Portions of the new federal health care reform law may be unconstitutional, a U.S. District Court in Florida has ruled in denying a motion to dismiss.
Twenty states and several individual plaintiffs filed constitutional challenges to the Patient Protection and Affordable Care Act, which President Barack Obama signed into law March 23. The statute includes an individual mandate that imposes a penalty — collected by the IRS — on those who fail to maintain a minimum level of health insurance beginning in 2014.
The plaintiffs argued the individual mandate and penalty exceed Congress’s authority under the Commerce Clause.
As a preliminary matter, the court rejected the federal government’s contention that the penalty imposed in connection with the individual mandate was a “tax” authorized under Congress’s taxing power. Instead, the court held that the individual mandate imposed a true penalty that must be justified under the Commerce Clause.
The court went on to decide that the plaintiffs stated a “plausible” claim that the individual mandate exceeded the powers granted Congress under the Commerce Clause.
“The individual mandate applies across the board. People have no choice and there is no way to avoid it. Those who fall under the individual mandate either comply with it, or they are penalized. It is not based on an activity that they make the choice to undertake. Rather, it is based solely on citizenship and on being alive. …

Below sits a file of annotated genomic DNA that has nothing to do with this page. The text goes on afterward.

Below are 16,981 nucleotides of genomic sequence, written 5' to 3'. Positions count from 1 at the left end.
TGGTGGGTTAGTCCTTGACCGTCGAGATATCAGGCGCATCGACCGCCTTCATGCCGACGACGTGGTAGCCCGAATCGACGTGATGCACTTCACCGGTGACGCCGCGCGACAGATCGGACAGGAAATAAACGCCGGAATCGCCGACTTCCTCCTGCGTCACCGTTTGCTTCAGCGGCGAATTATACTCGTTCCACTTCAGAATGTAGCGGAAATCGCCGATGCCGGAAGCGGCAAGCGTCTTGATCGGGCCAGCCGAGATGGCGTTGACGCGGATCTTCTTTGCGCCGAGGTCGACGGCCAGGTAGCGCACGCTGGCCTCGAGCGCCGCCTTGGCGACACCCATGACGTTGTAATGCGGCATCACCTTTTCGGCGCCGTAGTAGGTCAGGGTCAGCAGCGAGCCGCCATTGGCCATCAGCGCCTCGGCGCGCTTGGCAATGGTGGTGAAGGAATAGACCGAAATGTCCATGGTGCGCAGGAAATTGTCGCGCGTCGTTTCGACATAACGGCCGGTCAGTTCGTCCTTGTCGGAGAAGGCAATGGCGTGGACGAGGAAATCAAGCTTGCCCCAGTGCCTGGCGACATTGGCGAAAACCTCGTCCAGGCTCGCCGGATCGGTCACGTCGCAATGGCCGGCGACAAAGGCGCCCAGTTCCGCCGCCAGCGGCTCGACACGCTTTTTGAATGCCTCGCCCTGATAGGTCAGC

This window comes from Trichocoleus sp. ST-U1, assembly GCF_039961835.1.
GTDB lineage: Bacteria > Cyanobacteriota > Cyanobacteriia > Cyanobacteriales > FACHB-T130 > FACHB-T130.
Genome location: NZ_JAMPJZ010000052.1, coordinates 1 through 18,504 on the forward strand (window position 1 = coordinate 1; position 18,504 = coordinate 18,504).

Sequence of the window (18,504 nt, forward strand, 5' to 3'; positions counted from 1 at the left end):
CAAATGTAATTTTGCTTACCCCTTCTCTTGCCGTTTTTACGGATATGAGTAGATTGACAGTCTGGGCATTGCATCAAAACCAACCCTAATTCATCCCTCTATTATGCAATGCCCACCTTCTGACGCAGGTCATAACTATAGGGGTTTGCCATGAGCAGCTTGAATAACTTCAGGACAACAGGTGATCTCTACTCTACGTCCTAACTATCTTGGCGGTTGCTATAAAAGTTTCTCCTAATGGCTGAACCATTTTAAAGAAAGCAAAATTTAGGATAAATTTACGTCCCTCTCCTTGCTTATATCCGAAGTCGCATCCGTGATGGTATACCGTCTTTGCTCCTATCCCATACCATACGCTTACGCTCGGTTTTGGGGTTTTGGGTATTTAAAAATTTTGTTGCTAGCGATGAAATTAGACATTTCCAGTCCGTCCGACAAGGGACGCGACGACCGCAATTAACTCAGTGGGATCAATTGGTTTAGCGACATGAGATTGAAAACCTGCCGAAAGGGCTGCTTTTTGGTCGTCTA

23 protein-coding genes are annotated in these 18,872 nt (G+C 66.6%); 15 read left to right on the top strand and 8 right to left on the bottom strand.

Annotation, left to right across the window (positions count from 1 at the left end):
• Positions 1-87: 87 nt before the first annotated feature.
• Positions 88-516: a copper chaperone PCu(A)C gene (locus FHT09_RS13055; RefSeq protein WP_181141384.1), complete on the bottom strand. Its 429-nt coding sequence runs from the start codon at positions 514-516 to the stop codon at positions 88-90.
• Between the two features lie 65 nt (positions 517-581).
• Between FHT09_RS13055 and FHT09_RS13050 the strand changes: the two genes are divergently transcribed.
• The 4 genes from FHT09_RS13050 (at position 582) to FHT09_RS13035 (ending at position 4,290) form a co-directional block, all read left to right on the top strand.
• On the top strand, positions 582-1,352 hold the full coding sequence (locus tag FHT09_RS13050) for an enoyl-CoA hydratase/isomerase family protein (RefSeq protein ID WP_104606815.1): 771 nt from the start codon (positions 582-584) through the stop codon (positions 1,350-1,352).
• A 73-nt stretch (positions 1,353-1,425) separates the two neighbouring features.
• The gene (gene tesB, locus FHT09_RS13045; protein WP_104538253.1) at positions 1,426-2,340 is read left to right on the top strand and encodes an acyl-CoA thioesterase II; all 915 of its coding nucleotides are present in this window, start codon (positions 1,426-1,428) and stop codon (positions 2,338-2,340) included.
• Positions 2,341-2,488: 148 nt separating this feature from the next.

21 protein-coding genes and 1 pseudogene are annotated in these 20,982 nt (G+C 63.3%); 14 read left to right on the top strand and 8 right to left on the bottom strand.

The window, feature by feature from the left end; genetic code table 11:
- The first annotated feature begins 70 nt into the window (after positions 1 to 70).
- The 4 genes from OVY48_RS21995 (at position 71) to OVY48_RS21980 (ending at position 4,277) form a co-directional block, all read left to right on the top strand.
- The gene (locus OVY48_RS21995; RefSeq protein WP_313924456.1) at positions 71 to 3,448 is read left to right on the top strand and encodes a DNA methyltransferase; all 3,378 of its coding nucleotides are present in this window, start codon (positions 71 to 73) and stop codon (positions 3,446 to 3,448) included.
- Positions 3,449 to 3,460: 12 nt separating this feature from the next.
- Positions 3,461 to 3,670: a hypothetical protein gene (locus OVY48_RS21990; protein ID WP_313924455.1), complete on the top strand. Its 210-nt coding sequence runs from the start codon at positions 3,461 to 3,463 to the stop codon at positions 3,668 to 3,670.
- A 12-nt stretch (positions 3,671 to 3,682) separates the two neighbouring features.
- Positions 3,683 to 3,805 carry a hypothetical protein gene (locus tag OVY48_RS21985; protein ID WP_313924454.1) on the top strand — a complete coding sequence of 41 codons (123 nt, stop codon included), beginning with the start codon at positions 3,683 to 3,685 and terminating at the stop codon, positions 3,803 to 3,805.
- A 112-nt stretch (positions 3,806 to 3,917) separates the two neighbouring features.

“As the nonpartisan [Congressional Budget Office] concluded 16 years ago (when the individual mandate was considered, but not pursued during the 1994 national healthcare reform efforts): ‘A mandate requiring all individuals to purchase health insurance would be an unprecedented form of federal action. The government has never required people to buy any good or service as a condition of lawful residence in the United States,’” the court wrote.
It further concluded the plaintiffs had stated a viable claim in their assertion that the Act violates the Ninth and 10th Amendments.
The plaintiffs failed to state a viable claim that the Act violated substantive due process, or that provisions pertaining to health benefit exchanges and employer mandates were unconstitutional.
Florida v. U.S. Department of Health and Human Services, No. 3:10-cv-91-RV/EMT (N. Fla. Oct. 14).